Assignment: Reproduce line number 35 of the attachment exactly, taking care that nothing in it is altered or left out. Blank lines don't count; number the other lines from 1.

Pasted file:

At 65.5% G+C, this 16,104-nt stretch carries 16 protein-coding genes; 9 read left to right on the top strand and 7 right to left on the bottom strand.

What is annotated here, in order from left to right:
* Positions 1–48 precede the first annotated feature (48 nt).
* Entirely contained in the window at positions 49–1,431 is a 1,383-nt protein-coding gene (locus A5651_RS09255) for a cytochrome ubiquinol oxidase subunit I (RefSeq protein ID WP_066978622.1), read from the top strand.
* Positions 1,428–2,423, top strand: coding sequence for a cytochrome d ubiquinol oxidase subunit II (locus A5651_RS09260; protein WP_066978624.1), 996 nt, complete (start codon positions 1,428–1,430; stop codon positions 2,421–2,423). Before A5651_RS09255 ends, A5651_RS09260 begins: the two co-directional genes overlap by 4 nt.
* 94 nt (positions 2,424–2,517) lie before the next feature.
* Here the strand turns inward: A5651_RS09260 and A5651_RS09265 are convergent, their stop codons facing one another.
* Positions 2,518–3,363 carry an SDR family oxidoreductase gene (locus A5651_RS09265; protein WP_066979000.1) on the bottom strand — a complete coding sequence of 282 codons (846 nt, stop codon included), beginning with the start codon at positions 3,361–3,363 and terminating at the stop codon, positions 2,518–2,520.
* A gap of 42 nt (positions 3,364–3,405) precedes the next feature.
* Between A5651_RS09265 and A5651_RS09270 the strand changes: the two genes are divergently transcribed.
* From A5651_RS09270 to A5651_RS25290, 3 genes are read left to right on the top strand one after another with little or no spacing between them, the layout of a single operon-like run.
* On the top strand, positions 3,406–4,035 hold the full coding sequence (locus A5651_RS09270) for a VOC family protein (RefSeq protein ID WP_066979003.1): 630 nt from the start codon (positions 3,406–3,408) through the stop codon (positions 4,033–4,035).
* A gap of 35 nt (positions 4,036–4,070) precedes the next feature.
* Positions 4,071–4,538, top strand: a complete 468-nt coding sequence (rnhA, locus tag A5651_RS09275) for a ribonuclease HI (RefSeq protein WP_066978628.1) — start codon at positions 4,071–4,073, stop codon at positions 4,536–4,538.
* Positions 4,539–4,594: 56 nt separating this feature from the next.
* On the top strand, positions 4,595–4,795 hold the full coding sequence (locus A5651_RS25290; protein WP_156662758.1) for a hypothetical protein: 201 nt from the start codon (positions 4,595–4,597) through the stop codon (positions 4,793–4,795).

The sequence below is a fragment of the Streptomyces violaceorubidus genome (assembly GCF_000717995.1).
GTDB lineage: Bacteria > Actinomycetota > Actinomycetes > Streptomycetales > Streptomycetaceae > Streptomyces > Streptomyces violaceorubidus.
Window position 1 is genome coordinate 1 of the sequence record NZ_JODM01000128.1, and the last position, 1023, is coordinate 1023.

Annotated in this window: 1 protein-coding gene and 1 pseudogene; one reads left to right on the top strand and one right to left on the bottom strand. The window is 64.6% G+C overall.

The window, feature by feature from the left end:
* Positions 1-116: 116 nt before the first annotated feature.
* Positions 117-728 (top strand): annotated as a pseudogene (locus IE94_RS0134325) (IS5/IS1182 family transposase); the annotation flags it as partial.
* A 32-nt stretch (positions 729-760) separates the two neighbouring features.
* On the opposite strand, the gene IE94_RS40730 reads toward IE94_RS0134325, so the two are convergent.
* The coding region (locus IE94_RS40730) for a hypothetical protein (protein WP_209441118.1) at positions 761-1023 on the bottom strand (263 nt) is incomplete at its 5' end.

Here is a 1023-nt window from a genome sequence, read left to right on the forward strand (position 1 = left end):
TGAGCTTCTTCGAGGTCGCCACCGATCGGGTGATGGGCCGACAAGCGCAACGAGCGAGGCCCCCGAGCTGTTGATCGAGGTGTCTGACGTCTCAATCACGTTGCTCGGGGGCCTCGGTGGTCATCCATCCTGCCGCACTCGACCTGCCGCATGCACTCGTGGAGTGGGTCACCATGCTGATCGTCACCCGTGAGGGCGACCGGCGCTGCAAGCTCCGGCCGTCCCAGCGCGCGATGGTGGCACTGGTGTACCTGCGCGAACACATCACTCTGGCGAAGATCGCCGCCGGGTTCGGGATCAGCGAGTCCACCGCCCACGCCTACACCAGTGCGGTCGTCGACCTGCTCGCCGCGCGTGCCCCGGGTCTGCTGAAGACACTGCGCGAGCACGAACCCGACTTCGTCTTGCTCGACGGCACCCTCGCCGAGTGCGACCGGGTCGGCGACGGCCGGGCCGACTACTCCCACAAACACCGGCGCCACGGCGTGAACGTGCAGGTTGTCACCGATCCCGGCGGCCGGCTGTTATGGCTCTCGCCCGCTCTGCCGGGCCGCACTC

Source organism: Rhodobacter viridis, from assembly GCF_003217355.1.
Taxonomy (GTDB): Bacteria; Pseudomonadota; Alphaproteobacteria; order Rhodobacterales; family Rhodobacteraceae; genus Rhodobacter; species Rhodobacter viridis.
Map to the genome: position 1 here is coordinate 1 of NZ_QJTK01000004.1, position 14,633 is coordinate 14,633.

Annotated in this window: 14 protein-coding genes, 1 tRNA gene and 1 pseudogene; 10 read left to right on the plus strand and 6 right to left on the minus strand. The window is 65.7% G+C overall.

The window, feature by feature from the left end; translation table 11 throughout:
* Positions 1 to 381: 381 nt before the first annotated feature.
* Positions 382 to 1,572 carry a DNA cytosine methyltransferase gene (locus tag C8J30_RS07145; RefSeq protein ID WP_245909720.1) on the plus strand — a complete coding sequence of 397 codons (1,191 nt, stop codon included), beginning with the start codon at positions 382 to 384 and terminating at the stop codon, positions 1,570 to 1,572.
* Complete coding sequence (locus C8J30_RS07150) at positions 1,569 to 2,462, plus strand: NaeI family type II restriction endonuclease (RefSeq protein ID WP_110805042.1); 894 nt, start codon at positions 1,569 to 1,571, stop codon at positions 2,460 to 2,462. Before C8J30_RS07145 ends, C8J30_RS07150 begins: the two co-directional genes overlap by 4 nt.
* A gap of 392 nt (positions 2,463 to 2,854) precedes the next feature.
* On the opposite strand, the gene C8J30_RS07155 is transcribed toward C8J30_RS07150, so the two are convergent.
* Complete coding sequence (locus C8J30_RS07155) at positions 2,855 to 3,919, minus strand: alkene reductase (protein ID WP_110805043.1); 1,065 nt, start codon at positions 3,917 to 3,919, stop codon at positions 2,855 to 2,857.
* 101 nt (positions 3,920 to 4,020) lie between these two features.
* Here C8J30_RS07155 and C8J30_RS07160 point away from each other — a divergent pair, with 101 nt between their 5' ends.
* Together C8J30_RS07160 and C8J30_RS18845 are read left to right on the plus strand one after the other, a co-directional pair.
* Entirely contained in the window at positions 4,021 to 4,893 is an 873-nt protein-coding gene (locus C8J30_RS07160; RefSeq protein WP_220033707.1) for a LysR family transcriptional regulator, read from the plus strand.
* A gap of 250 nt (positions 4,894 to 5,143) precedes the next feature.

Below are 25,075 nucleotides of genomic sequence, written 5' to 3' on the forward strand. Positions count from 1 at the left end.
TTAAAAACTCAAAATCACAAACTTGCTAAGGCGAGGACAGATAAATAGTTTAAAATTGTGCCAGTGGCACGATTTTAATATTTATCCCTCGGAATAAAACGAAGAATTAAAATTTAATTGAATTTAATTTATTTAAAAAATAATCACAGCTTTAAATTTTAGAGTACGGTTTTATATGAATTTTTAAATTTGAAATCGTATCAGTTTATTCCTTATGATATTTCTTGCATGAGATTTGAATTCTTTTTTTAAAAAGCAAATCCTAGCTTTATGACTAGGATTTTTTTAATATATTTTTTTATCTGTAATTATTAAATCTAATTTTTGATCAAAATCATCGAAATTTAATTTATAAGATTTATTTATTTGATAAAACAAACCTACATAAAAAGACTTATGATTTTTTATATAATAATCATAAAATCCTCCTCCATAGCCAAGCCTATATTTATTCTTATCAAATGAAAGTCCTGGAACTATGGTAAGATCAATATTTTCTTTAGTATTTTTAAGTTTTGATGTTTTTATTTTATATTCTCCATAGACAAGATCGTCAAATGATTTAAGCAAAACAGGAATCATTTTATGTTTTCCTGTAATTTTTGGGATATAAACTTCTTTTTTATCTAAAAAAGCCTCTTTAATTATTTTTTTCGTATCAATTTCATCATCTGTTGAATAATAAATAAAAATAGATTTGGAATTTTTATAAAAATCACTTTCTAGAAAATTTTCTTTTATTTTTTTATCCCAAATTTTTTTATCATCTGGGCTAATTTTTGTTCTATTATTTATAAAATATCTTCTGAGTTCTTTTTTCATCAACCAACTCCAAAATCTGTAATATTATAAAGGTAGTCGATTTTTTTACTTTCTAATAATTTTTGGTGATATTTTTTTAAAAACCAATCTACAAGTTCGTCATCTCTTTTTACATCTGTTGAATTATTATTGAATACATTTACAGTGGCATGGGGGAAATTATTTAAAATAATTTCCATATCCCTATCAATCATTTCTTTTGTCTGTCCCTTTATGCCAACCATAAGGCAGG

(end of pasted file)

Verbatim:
* Positions 382 to 1,572 carry a DNA cytosine methyltransferase gene (locus tag C8J30_RS07145; RefSeq protein ID WP_245909720.1) on the plus strand — a complete coding sequence of 397 codons (1,191 nt, stop codon included), beginning with the start codon at positions 382 to 384 and terminating at the stop codon, positions 1,570 to 1,572.